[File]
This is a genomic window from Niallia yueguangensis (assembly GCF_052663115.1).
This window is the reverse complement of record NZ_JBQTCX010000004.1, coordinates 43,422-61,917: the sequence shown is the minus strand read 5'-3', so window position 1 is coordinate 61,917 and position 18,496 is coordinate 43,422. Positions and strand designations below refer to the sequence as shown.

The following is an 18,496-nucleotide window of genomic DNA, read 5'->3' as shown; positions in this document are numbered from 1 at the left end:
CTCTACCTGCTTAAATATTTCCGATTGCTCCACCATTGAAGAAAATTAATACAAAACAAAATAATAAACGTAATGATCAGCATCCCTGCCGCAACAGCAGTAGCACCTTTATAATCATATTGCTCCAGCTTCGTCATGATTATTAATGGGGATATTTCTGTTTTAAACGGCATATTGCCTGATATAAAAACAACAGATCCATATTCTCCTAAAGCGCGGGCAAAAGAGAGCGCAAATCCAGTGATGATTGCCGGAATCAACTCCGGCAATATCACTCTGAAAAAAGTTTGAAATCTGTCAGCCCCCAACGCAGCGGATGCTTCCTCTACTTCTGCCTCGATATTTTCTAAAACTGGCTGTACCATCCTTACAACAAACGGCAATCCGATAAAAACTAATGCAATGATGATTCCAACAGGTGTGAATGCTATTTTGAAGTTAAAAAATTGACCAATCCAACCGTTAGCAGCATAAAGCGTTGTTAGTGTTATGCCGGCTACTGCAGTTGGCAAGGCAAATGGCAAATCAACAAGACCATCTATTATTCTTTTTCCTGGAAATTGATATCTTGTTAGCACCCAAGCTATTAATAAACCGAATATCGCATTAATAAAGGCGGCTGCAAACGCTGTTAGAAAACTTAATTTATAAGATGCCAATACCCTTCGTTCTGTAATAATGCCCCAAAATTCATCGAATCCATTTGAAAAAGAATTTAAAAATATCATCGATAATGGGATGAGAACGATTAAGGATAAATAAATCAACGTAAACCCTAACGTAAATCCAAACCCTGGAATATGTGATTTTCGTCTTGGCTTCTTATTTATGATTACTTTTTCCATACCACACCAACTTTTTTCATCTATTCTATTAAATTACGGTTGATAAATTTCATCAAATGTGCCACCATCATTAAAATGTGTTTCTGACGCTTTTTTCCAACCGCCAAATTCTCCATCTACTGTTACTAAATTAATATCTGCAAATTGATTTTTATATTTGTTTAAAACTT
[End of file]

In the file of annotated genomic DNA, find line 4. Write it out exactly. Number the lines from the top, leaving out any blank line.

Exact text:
CTCTACCTGCTTAAATATTTCCGATTGCTCCACCATTGAAGAAAATTAATACAAAACAAAATAATAAACGTAATGATCAGCATCCCTGCCGCAACAGCAGTAGCACCTTTATAATCATATTGCTCCAGCTTCGTCATGATTATTAATGGGGATATTTCTGTTTTAAACGGCATATTGCCTGATATAAAAACAACAGATCCATATTCTCCTAAAGCGCGGGCAAAAGAGAGCGCAAATCCAGTGATGATTGCCGGAATCAACTCCGGCAATATCACTCTGAAAAAAGTTTGAAATCTGTCAGCCCCCAACGCAGCGGATGCTTCCTCTACTTCTGCCTCGATATTTTCTAAAACTGGCTGTACCATCCTTACAACAAACGGCAATCCGATAAAAACTAATGCAATGATGATTCCAACAGGTGTGAATGCTATTTTGAAGTTAAAAAATTGACCAATCCAACCGTTAGCAGCATAAAGCGTTGTTAGTGTTATGCCGGCTACTGCAGTTGGCAAGGCAAATGGCAAATCAACAAGACCATCTATTATTCTTTTTCCTGGAAATTGATATCTTGTTAGCACCCAAGCTATTAATAAACCGAATATCGCATTAATAAAGGCGGCTGCAAACGCTGTTAGAAAACTTAATTTATAAGATGCCAATACCCTTCGTTCTGTAATAATGCCCCAAAATTCATCGAATCCATTTGAAAAAGAATTTAAAAATATCATCGATAATGGGATGAGAACGATTAAGGATAAATAAATCAACGTAAACCCTAACGTAAATCCAAACCCTGGAATATGTGATTTTCGTCTTGGCTTCTTATTTATGATTACTTTTTCCATACCACACCAACTTTTTTCATCTATTCTATTAAATTACGGTTGATAAATTTCATCAAATGTGCCACCATCATTAAAATGTGTTTCTGACGCTTTTTTCCAACCGCCAAATTCTCCATCTACTGTTACTAAATTAATATCTGCAAATTGATTTTTATATTTGTTTAAAACTT